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The Kings Speech and the Elocutionist

I saw the movie The Kings Speech about the elocutionist, Lionel Logue, an Australian who
helped King George VI with his speech problem. For those not familiar with the movie King George VI of
England was literally thrust onto the throne upon the abdication of his brother, Edward, in 1936. In 1936
Britain as well as the world stood on the brink of a World War the likes of which had never been seen
nor has been seen since. King George VI believed himself totally unprepared to lead Britain and the
other democracies of Europe in this massive conflict and rightly so. His brother, not he, had been
groomed from birth to succeed his father as King. Among the various shortcomings perceived by George
VI, imaginary or not, was the very real problem of lifelong stuttering.
The Kings name before he became King was Albert followed by a litany of titles. His family had
shortened it to Bertie, a commoners nickname, certainly not one befitting a future King. It may never
have come into existence had Bertie been slotted to wear the Crown at an early age. Bertie had tried
numerous cures for his speech problem, among which was consulting with Lionel Logue in 1926 when
he was still the Duke of York. Berties treatments with Lionel were successful in that he was able to
reduce the stammer to an occasional hesitation. At the age of 41 in 1936, Albert Duke of York, now the
King of England, suddenly needed to concentrate as never before on solving his speech problem in order
to be the King that he and the world could look up to. Thus we have the story of Lionel Logue, the man
who was the Kings elocutionist and, as much as possible for a commoner, friend.
I became interested in who Lionel Logue was beyond the story set out in the movie. It turns out
that he was quite an interesting fellow in his own right. He went to college in Australia at the end of the
18th century and there he studied elocution with a professor Edward Reeves who purged a good deal of
his Australian accent. After college he became Reeves assistant. He eventually settled in Perth where he
taught elocution, public speaking and acting. Later he went to London and set himself up as an
elocutionist, public speaker and actor.
I asked myself, what an elocutionist is, exactly, and how could a person earn a living being one.
Because of my theater background and I am familiar with the fact that there are people who are hired
by movie producers to coach actors concerning various accents required for specific roles. In fact I had
recently read an article that Kevin Spacey had consulted with such an expert concerning the Southern
accent he uses in the hit show House of Cards. But these people who consult for movies are a very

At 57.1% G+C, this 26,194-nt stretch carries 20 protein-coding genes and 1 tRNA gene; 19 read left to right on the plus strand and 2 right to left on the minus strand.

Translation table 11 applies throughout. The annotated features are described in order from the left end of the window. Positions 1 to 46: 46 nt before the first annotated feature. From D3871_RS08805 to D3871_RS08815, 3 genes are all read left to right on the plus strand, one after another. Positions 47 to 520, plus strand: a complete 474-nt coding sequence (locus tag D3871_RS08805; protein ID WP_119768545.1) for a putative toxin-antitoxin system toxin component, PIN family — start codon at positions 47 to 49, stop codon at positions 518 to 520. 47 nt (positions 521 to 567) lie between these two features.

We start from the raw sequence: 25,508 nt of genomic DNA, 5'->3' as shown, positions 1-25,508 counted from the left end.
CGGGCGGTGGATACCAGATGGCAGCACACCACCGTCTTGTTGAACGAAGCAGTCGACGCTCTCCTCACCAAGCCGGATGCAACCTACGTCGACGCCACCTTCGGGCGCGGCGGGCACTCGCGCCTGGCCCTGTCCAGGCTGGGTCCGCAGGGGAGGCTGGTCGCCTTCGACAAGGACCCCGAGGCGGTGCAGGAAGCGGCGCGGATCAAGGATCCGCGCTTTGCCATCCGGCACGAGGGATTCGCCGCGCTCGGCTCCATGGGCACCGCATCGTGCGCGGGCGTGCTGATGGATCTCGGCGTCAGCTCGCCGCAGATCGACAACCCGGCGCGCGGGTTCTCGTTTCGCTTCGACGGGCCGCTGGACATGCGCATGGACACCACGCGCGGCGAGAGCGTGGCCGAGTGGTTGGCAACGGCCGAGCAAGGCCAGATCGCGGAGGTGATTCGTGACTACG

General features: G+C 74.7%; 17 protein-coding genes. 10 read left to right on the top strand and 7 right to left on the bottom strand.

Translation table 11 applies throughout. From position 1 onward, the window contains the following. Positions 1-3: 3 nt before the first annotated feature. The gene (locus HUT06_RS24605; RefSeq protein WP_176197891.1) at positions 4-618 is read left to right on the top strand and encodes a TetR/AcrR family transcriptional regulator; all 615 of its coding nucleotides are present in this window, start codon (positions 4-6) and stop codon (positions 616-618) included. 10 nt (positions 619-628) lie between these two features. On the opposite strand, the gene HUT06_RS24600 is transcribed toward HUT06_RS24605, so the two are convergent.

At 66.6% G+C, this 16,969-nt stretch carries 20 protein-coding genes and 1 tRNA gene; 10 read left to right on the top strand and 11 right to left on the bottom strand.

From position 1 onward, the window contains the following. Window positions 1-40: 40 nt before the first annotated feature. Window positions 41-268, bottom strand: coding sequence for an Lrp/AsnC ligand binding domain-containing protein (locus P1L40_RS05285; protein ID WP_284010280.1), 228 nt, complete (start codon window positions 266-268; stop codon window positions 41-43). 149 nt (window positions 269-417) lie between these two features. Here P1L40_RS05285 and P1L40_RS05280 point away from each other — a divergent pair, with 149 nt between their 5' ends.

rare breed, not at all commonly found in your average American city. What I discovered is that the art of
elocution and elocutionists such as Lionel Logue, once very common, have all gone the way of buggy
whips and rug beaters i.e., they are all but extinct.
Just what is elocution and how popular was it at one time. In consulting the ever insightful
Wikipedia I found that Elocution has been described as pronunciation, grammar, style and tone, or the
skill of clear and expressive speech, especially of distinct pronunciation and articulation. Elocution was a
core subject taught in schools and universities in the 19th century. It became more popular with the rise
of a middle class in Britain, Europe and the United States in the 1800s. There were a number of texts
used and students drew selections from what were called Speakers. According to Wikipedia by the end
of the 19th century, several Speaker texts circulated throughout the United States, including McGuffeys
New Juvenile Speaker, the Manual of Elocution and Reading, the Star Speaker and the popular
Delsarte Speaker. A typical curriculum would include, Articulation, Inflections, Accents and Emphasis,
Instructions for reading Verse, The Voice, and Gesture.

At one time elocutionists like Lionel Logue were plentiful and in high demand. Elocutionists were
sought out by people who had a desire to improve their manner of speech. Students were taught that
how one speaks is a very important component of success in all aspects of life. Business persons,
educators, lawyers, Judges, Doctors and all manner of what we now refer to as blue collar workers,
recognized that ones standing and reputation in the community and the world at large was dependent
to a high degree upon ones manner of speaking.
Why it is that we in this country as well as all the English speaking countries have abandoned
elocution and seemingly place little regard on this subject? Why is it that what was for hundreds of years
an integral part of school curricula does not exist today in schools or universities at all? These are very
interesting questions which could be the basis of a good deal of research and discussion. Suffice to say
that in my opinion we as a country are the worse for not having this in the schools today. We should ask,
why do we not? Why are there so few if any Lionel Logues today? More on this in my next article.
Dr. Carolyn Koos